But computers are machines, and machines aren’t perfect either. They’re superior performers for certain tasks they’ve been programmed to handle, but humans are more successful performers within an unfamiliar environment because we have the capability to judge; we have common sense.

“So when a computer tells us to do something obviously wacky, where is our common sense?” McArdle wondered.

What happened to the part of our brain that used to “get it” when our mother demonstrated the idiocy of peer group pressure by asking “If Johnny also told you to jump off a bridge, would you do it?”

When medical records were keep strictly on paper, errors were also fairly common. But we knew that, so we were more vigilant, McArdle suggested. Automated systems make fewer mistakes, so we’re less likely to be watching out for them. Which means that when one occurs, it’s more likely to be a whopper. “The old system gave a lot of people the wrong medication, in the wrong dose, but it probably never gave anyone a 39-fold overdose of antibiotics,” McArdle said. “Unfortunately judgment atrophies just like a muscle.”

Use it or lose it.

The author of the Medium article and a related book, Dr. Robert Wachter, a patient safety advocate whose name is familiar to regular readers of this blog, noted how the aviation industry has refined how pilots get the alerts they need without overwhelming them with insignificant information. So why not the medical industry?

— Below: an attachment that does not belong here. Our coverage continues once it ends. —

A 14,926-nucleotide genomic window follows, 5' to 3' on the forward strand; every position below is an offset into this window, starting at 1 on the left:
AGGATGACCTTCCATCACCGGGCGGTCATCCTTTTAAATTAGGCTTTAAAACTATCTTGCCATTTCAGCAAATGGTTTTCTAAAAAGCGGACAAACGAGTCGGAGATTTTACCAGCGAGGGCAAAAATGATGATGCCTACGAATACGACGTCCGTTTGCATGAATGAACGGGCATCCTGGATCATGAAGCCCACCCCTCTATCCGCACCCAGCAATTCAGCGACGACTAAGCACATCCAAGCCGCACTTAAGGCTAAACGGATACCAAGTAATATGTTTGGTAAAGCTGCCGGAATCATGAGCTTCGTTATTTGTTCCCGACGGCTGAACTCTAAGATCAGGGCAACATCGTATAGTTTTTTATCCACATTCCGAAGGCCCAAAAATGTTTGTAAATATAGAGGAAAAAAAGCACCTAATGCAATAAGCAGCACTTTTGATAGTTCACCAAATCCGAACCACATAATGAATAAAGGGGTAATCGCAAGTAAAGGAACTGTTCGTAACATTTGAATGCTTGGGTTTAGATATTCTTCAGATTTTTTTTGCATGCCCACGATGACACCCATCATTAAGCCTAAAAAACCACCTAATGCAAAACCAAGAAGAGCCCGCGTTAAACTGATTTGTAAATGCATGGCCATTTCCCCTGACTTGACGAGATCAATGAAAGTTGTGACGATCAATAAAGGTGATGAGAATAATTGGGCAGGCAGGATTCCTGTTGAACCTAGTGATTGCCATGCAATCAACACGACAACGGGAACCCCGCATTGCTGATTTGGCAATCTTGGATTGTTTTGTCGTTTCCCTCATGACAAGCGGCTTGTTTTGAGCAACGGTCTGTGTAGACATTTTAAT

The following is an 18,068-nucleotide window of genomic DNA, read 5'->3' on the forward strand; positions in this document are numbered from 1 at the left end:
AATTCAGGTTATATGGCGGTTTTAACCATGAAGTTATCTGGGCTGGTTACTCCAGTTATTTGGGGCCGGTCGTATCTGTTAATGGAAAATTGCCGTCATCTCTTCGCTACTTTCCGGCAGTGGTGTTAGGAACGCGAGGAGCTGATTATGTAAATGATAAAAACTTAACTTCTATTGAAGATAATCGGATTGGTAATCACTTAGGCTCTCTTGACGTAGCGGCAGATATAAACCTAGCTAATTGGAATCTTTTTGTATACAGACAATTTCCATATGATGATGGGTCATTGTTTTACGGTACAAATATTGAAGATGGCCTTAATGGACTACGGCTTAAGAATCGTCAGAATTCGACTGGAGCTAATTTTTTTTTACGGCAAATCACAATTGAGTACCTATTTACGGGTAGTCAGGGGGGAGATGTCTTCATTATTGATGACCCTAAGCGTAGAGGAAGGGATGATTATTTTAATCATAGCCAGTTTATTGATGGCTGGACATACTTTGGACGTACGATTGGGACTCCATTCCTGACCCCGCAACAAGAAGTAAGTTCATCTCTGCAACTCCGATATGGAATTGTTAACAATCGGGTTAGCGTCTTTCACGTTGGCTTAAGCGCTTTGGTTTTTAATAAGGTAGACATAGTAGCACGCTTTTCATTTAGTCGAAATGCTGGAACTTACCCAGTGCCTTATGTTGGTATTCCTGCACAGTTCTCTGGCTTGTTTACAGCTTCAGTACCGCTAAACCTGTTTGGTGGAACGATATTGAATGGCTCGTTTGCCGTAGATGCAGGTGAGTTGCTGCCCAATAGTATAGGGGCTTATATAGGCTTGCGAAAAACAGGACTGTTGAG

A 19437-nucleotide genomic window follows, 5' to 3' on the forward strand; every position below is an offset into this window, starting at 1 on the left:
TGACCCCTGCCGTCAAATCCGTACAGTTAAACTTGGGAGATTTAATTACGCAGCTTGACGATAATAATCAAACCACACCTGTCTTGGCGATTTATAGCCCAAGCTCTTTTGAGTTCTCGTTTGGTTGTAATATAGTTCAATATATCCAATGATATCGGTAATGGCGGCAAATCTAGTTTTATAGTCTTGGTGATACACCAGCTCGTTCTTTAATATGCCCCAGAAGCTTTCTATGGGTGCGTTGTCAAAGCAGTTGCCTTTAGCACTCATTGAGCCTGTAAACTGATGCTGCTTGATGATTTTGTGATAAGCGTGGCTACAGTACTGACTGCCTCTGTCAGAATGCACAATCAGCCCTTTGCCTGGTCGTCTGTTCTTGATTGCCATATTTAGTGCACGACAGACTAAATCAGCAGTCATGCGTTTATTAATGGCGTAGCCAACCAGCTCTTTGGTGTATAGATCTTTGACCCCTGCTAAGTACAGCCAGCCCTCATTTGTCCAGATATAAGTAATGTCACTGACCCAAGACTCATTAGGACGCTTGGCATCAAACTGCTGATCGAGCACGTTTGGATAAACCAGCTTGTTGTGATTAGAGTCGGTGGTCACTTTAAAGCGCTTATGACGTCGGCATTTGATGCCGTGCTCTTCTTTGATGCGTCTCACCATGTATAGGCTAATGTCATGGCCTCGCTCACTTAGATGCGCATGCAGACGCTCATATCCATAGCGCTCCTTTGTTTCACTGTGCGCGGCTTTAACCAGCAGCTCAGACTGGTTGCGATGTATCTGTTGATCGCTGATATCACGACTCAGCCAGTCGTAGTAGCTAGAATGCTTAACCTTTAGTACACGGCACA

But Wachter also observed that pilot training experts are worried about a higher accident incidence when automated systems fail, and that pilots who spend a lot less time actually flying the plane than they used to might lack the judgment to assume control.

“This is a problem that is also bound to afflict driverless cars,” McArdle noted, “… so let’s hope that the experts crack it [before they become commonplace].”

If we don’t have a solution to the machines-make-us-dumb proposition, we do have the ability to design better machines that make fewer of these big errors. But, McArdle concluded, we also need never to forget that “human brains are better than computers at a lot of things – so when the computer’s instructions seem crazy, you should trust your judgment, not the monomaniacal machine.”

Patrick Malone & Associates, P.C. listed in Best Lawyers Rated by Super Lawyers Patrick A. Malone
Washingtonian Top Lawyer 2011
Avvo Rating 10.0 Superb Top Attorney Best Lawyers Firm

Contact Information